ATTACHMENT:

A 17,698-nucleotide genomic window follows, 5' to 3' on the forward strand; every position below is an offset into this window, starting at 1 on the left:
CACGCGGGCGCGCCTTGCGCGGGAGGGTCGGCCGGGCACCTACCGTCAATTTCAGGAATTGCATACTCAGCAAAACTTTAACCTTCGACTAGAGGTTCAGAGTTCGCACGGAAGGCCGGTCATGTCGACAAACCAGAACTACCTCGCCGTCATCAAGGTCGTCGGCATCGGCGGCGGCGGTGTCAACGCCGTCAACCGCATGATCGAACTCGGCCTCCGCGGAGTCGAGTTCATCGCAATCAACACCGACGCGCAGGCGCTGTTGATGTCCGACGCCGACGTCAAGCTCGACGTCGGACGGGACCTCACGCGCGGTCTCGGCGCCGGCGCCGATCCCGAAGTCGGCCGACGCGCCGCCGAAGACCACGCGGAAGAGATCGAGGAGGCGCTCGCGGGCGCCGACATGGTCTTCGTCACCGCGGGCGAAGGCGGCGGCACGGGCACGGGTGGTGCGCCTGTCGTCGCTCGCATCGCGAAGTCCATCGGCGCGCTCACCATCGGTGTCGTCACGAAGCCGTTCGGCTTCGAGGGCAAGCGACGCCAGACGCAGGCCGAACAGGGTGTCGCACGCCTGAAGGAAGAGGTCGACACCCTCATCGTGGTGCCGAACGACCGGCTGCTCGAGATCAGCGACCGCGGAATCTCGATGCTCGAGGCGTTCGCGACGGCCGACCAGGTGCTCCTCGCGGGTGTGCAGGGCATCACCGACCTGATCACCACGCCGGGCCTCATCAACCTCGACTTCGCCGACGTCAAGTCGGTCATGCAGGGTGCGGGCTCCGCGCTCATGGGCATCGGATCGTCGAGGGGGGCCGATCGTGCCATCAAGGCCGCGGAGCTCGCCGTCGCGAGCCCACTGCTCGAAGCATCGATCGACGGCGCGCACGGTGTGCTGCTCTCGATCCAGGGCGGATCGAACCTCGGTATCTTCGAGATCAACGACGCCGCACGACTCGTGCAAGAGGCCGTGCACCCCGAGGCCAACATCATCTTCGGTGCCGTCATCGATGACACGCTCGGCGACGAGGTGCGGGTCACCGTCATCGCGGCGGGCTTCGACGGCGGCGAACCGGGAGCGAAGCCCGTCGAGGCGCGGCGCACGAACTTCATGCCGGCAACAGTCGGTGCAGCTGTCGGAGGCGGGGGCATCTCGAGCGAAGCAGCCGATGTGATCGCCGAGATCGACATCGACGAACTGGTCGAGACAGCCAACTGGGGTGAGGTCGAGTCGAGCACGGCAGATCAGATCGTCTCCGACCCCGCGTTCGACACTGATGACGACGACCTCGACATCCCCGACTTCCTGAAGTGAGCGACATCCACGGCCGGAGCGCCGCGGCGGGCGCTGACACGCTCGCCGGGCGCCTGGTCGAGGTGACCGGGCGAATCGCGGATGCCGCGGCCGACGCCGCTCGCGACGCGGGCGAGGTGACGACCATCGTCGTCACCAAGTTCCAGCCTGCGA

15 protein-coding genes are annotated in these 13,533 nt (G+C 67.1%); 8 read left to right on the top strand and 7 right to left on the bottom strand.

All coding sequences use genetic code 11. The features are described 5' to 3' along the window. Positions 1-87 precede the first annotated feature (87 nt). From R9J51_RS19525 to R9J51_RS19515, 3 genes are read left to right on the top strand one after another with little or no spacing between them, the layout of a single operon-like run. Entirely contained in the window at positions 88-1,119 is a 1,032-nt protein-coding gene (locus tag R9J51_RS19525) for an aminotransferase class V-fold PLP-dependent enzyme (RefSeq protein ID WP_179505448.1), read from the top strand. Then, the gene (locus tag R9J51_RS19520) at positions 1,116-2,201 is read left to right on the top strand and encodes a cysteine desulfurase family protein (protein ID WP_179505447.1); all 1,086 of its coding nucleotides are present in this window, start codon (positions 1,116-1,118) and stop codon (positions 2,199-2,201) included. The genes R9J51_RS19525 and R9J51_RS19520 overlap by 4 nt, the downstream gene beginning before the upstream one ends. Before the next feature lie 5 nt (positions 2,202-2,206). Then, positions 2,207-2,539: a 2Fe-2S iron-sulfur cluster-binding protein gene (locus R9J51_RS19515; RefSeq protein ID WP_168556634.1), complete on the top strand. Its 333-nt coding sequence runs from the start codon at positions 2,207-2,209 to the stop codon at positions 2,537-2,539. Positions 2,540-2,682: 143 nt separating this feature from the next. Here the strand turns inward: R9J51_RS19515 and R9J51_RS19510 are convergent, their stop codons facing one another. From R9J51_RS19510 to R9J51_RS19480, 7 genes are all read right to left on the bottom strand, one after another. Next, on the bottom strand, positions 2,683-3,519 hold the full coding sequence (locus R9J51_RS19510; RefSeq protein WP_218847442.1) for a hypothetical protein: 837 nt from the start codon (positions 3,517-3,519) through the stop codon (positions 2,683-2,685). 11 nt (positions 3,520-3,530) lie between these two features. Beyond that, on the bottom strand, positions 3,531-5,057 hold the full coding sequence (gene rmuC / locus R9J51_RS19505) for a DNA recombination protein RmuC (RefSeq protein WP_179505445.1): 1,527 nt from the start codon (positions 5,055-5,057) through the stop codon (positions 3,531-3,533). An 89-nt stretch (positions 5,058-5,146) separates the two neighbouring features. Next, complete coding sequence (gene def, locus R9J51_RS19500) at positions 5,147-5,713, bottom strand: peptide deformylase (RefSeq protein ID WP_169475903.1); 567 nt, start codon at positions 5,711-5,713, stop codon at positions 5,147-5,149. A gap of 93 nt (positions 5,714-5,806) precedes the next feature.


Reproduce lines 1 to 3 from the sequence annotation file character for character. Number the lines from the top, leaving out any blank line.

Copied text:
A 17,698-nucleotide genomic window follows, 5' to 3' on the forward strand; every position below is an offset into this window, starting at 1 on the left:
CACGCGGGCGCGCCTTGCGCGGGAGGGTCGGCCGGGCACCTACCGTCAATTTCAGGAATTGCATACTCAGCAAAACTTTAACCTTCGACTAGAGGTTCAGAGTTCGCACGGAAGGCCGGTCATGTCGACAAACCAGAACTACCTCGCCGTCATCAAGGTCGTCGGCATCGGCGGCGGCGGTGTCAACGCCGTCAACCGCATGATCGAACTCGGCCTCCGCGGAGTCGAGTTCATCGCAATCAACACCGACGCGCAGGCGCTGTTGATGTCCGACGCCGACGTCAAGCTCGACGTCGGACGGGACCTCACGCGCGGTCTCGGCGCCGGCGCCGATCCCGAAGTCGGCCGACGCGCCGCCGAAGACCACGCGGAAGAGATCGAGGAGGCGCTCGCGGGCGCCGACATGGTCTTCGTCACCGCGGGCGAAGGCGGCGGCACGGGCACGGGTGGTGCGCCTGTCGTCGCTCGCATCGCGAAGTCCATCGGCGCGCTCACCATCGGTGTCGTCACGAAGCCGTTCGGCTTCGAGGGCAAGCGACGCCAGACGCAGGCCGAACAGGGTGTCGCACGCCTGAAGGAAGAGGTCGACACCCTCATCGTGGTGCCGAACGACCGGCTGCTCGAGATCAGCGACCGCGGAATCTCGATGCTCGAGGCGTTCGCGACGGCCGACCAGGTGCTCCTCGCGGGTGTGCAGGGCATCACCGACCTGATCACCACGCCGGGCCTCATCAACCTCGACTTCGCCGACGTCAAGTCGGTCATGCAGGGTGCGGGCTCCGCGCTCATGGGCATCGGATCGTCGAGGGGGGCCGATCGTGCCATCAAGGCCGCGGAGCTCGCCGTCGCGAGCCCACTGCTCGAAGCATCGATCGACGGCGCGCACGGTGTGCTGCTCTCGATCCAGGGCGGATCGAACCTCGGTATCTTCGAGATCAACGACGCCGCACGACTCGTGCAAGAGGCCGTGCACCCCGAGGCCAACATCATCTTCGGTGCCGTCATCGATGACACGCTCGGCGACGAGGTGCGGGTCACCGTCATCGCGGCGGGCTTCGACGGCGGCGAACCGGGAGCGAAGCCCGTCGAGGCGCGGCGCACGAACTTCATGCCGGCAACAGTCGGTGCAGCTGTCGGAGGCGGGGGCATCTCGAGCGAAGCAGCCGATGTGATCGCCGAGATCGACATCGACGAACTGGTCGAGACAGCCAACTGGGGTGAGGTCGAGTCGAGCACGGCAGATCAGATCGTCTCCGACCCCGCGTTCGACACTGATGACGACGACCTCGACATCCCCGACTTCCTGAAGTGAGCGACATCCACGGCCGGAGCGCCGCGGCGGGCGCTGACACGCTCGCCGGGCGCCTGGTCGAGGTGACCGGGCGAATCGCGGATGCCGCGGCCGACGCCGCTCGCGACGCGGGCGAGGTGACGACCATCGTCGTCACCAAGTTCCAGCCTGCGA

15 protein-coding genes are annotated in these 13,533 nt (G+C 67.1%); 8 read left to right on the top strand and 7 right to left on the bottom strand.